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Dimitree
06-27-2017, 05:54 AM
hello everyone
Some years ago I got a Lanikai LU-21C
I'm fine with it, it's lovely
but I got 2 minor issues:

1) the outer corners of the bridge are not completely attached to the body. It's always been like that from the first day. Never had a problem with it, but now I'm wondering if I should fix it (also because I'm going to use low G strings, so they should have more tension on the bridge).
I was going to put some Titebond glue on there (of course with strings removed), but then I thought that maybe it was better to ask first, maybe that gap should be present, or maybe if I put some glue on there, the excessive tension could lift the bridge again and this time scratch the body.

2) the logo on the headstock is slowly fading away, is there something i can do about it?

101190

101191

thank you,
and sorry for my bad english :)

Graham Greenbag
06-27-2017, 06:20 AM
I quite like the naturally worn logo on the headstock, the me it says: 'I'm loved and I'm used'.

If this was my Uke I wouldn't risk putting more load on the bridge but the choice is yours. When I had a chance I'd put masking tape onto the bridge and the sound board, see if I could slip something into the gap to clean the surfaces and then see how much wood glue I could some how inject or push into the gap. I'd do that with the strings under tension (as that pulls the bridge up from the soundboard) and then after I'd got glue into the gap I'd slacken the strings completely and place a weight onto the bridge - removing the saddle might be helpful then, and be careful about how you position the weight and how heavy it is. Another option would be to investigate and consider through bridge stringing, not that easy to get right and, of course, the additional holes will create a permanent and visual change.

I'm not a Luthier or particularly expert in anyway, but have used hand tools through all of my adult life. Good luck, I hope that you get some better answers.

bazmaz
06-27-2017, 07:23 AM
The gap on the bridge shouldn't be there. There is a chance that the bridge is screwed in place too though, but if not, continued tension could see it come off. I've seen lots of bridges pop off, but thankfully they are usually easy to fix.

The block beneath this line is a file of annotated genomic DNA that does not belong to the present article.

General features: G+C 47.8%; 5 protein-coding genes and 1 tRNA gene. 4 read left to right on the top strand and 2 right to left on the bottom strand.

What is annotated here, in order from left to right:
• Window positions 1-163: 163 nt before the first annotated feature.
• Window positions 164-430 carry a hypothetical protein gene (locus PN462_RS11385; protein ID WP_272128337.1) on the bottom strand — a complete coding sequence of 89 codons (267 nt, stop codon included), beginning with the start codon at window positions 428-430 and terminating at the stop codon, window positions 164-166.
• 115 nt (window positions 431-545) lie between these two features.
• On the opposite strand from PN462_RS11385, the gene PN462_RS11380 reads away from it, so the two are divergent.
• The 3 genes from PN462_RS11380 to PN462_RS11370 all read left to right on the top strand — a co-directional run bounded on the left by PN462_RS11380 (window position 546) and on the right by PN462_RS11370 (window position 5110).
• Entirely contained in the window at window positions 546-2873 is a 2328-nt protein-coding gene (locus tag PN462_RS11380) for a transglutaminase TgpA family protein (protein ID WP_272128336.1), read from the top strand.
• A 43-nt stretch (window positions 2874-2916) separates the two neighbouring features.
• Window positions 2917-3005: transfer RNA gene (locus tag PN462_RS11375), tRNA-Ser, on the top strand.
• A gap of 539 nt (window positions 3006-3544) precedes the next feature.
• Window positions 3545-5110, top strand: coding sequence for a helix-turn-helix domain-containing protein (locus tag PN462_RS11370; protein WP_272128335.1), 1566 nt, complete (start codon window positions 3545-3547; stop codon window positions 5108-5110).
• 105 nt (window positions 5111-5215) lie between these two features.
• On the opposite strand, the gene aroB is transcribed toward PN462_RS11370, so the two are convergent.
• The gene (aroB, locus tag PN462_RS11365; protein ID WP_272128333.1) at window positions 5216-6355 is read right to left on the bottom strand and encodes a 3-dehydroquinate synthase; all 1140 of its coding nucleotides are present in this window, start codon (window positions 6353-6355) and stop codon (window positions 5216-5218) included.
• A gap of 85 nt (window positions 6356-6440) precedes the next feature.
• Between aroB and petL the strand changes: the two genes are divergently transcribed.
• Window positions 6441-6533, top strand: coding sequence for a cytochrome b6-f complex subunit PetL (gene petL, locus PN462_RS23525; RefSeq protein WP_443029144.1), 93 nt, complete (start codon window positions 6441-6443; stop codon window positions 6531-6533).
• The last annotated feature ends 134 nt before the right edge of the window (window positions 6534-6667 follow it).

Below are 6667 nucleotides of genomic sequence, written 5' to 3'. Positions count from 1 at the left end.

To avoid that I would be looking at putting some titebond in the gap then clamping it down to hold it with a long reach G Clamp - leave it to set for 24 hours minimum.

Michael Smith
06-27-2017, 08:45 AM
When you talk about fading I think how is this guy storeing this instrument when not in use. Fading is caused by UV rays. If stored in a case when not in use you won't get fading. Could that uke have ever been left in direct sunlight (even through a window)? That could cause the bridge seperation as well.

BlackBearUkes
06-27-2017, 10:33 AM
I'm sorry folks, but putting glue into the open space under the bridge and hoping that will hold is a bad idea. The bridge needs to be removed, cleaned up on the bridge bottom and top plate, and then re-glued with proper clamps. Get someone who knows how to do this right.

Allen
06-27-2017, 11:19 AM
Both Michael and Duane are spot on. Store in a case out out of the direct sunlight and heat. And Bridge must come off to be cleaned up and re-glued. Easy job when you are set up for it.

mikeyb2
06-27-2017, 01:29 PM
with regards to the fading logo, are you using a clip on tuner? If so, this is probably the cause, and clip it elsewhere away from the logo.

sequoia
06-27-2017, 08:13 PM
then after I'd got glue into the gap I'd slacken the strings completely and place a weight onto the bridge - removing the saddle might be helpful then, and be careful about how you position the weight and how heavy it is. I'm not a Luthier or particularly expert.

This idea is not going to work and if you want the bridge to be flat to the top it has to come off and be reglued. This is also not a slam dunk project for the beginner and should be left to a qualified repair person. It is not so much getting the thing off as it is not completely gouging damaging your top in the process. A job for a luthier.

Here is another idea. Ignore the problem. String it up and play away. It may never really be a problem if you like the uke. Sometimes it is better to not look too close.

Graham Greenbag
06-28-2017, 12:30 AM
There's no arguement from me about my suggested course of action: if perfect structural integrity is the most important thing then the best way forward must surely be to have a Luthier remove and then properly re-affix the bridge.

For a moment let's just question a few things:
Does the OP have a Luther that they can readily use?
How much would the Luthier charge for the work?
How much would it cost the OP to replace the Uke with another or new LU21C?
Is the crack increasing in length or has it always been much the same?
Is just using the Uke indefinitely as it is (only fix the bridge joint when it is completely broken) an acceptable option?

I don't know the answers to the above, but pragmaticism does alter the the outcome of decision making.

bazmaz
06-28-2017, 12:35 AM
It's a 40 quid ukulele. I was judging repair to match the price of the thing. You are not going to drop big money on a luthier to fix on a 40 quid ukulele surely??

Croaky Keith
06-28-2017, 01:06 AM
If it isn't an expensive uke, using a luthier will likely cost more than it is worth.

If it were mine, I'd either just play it as is, or I'd modify it to a string through body by carefully drilling holes through the bridge & body.

Use large knots or tie small beads to secure the string ends.

hoosierhiver
06-28-2017, 03:57 AM
I would leave it alone, as previously mentioned having a professional redo the bridge will probably cost you more than what you spent on the thing. Restring it if you like, maybe the extra tension will cause the bridge to pop clean and then it is an easy fix that you can repair for yourself.